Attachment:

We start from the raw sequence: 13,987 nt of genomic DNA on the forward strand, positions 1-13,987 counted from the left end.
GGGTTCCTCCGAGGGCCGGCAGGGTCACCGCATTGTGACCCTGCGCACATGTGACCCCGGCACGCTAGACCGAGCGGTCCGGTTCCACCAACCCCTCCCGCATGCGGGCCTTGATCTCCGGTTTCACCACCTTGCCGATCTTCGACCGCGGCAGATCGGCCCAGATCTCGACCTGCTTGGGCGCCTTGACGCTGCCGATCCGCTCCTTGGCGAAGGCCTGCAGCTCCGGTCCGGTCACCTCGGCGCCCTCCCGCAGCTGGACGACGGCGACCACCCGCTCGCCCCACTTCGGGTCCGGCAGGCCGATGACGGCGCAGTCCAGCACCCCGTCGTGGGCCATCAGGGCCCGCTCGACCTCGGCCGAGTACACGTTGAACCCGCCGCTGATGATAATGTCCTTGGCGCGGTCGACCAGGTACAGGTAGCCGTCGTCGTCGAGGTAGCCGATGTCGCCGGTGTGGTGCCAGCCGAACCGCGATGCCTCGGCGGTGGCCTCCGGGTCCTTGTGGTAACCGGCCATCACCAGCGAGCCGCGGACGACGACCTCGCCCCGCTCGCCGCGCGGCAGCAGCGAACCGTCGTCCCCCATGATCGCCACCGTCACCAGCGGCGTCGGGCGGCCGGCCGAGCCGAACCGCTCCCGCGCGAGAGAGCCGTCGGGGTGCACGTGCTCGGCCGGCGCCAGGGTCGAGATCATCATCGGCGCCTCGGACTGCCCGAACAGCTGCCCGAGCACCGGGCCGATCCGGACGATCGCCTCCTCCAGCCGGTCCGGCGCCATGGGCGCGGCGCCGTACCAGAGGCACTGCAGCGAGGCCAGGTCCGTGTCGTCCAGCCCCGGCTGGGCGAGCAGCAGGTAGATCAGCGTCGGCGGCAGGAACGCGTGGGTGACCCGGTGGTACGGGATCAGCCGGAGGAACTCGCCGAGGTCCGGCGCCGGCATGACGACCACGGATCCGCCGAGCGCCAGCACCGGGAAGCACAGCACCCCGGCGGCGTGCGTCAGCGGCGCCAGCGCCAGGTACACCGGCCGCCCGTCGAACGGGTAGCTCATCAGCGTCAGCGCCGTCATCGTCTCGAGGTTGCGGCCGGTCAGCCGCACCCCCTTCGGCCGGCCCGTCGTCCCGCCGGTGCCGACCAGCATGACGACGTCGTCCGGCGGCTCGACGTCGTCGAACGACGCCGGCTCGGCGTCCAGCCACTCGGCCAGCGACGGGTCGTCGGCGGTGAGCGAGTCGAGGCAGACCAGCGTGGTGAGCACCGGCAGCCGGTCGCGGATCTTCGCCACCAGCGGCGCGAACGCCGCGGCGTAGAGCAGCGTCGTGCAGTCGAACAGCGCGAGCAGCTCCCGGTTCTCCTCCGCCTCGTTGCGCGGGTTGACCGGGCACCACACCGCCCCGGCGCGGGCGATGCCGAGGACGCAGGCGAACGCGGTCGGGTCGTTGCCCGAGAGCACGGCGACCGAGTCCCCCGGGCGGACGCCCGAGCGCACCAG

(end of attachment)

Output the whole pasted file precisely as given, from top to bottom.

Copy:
We start from the raw sequence: 13,987 nt of genomic DNA on the forward strand, positions 1-13,987 counted from the left end.
GGGTTCCTCCGAGGGCCGGCAGGGTCACCGCATTGTGACCCTGCGCACATGTGACCCCGGCACGCTAGACCGAGCGGTCCGGTTCCACCAACCCCTCCCGCATGCGGGCCTTGATCTCCGGTTTCACCACCTTGCCGATCTTCGACCGCGGCAGATCGGCCCAGATCTCGACCTGCTTGGGCGCCTTGACGCTGCCGATCCGCTCCTTGGCGAAGGCCTGCAGCTCCGGTCCGGTCACCTCGGCGCCCTCCCGCAGCTGGACGACGGCGACCACCCGCTCGCCCCACTTCGGGTCCGGCAGGCCGATGACGGCGCAGTCCAGCACCCCGTCGTGGGCCATCAGGGCCCGCTCGACCTCGGCCGAGTACACGTTGAACCCGCCGCTGATGATAATGTCCTTGGCGCGGTCGACCAGGTACAGGTAGCCGTCGTCGTCGAGGTAGCCGATGTCGCCGGTGTGGTGCCAGCCGAACCGCGATGCCTCGGCGGTGGCCTCCGGGTCCTTGTGGTAACCGGCCATCACCAGCGAGCCGCGGACGACGACCTCGCCCCGCTCGCCGCGCGGCAGCAGCGAACCGTCGTCCCCCATGATCGCCACCGTCACCAGCGGCGTCGGGCGGCCGGCCGAGCCGAACCGCTCCCGCGCGAGAGAGCCGTCGGGGTGCACGTGCTCGGCCGGCGCCAGGGTCGAGATCATCATCGGCGCCTCGGACTGCCCGAACAGCTGCCCGAGCACCGGGCCGATCCGGACGATCGCCTCCTCCAGCCGGTCCGGCGCCATGGGCGCGGCGCCGTACCAGAGGCACTGCAGCGAGGCCAGGTCCGTGTCGTCCAGCCCCGGCTGGGCGAGCAGCAGGTAGATCAGCGTCGGCGGCAGGAACGCGTGGGTGACCCGGTGGTACGGGATCAGCCGGAGGAACTCGCCGAGGTCCGGCGCCGGCATGACGACCACGGATCCGCCGAGCGCCAGCACCGGGAAGCACAGCACCCCGGCGGCGTGCGTCAGCGGCGCCAGCGCCAGGTACACCGGCCGCCCGTCGAACGGGTAGCTCATCAGCGTCAGCGCCGTCATCGTCTCGAGGTTGCGGCCGGTCAGCCGCACCCCCTTCGGCCGGCCCGTCGTCCCGCCGGTGCCGACCAGCATGACGACGTCGTCCGGCGGCTCGACGTCGTCGAACGACGCCGGCTCGGCGTCCAGCCACTCGGCCAGCGACGGGTCGTCGGCGGTGAGCGAGTCGAGGCAGACCAGCGTGGTGAGCACCGGCAGCCGGTCGCGGATCTTCGCCACCAGCGGCGCGAACGCCGCGGCGTAGAGCAGCGTCGTGCAGTCGAACAGCGCGAGCAGCTCCCGGTTCTCCTCCGCCTCGTTGCGCGGGTTGACCGGGCACCACACCGCCCCGGCGCGGGCGATGCCGAGGACGCAGGCGAACGCGGTCGGGTCGTTGCCCGAGAGCACGGCGACCGAGTCCCCCGGGCGGACGCCCGAGCGCACCAG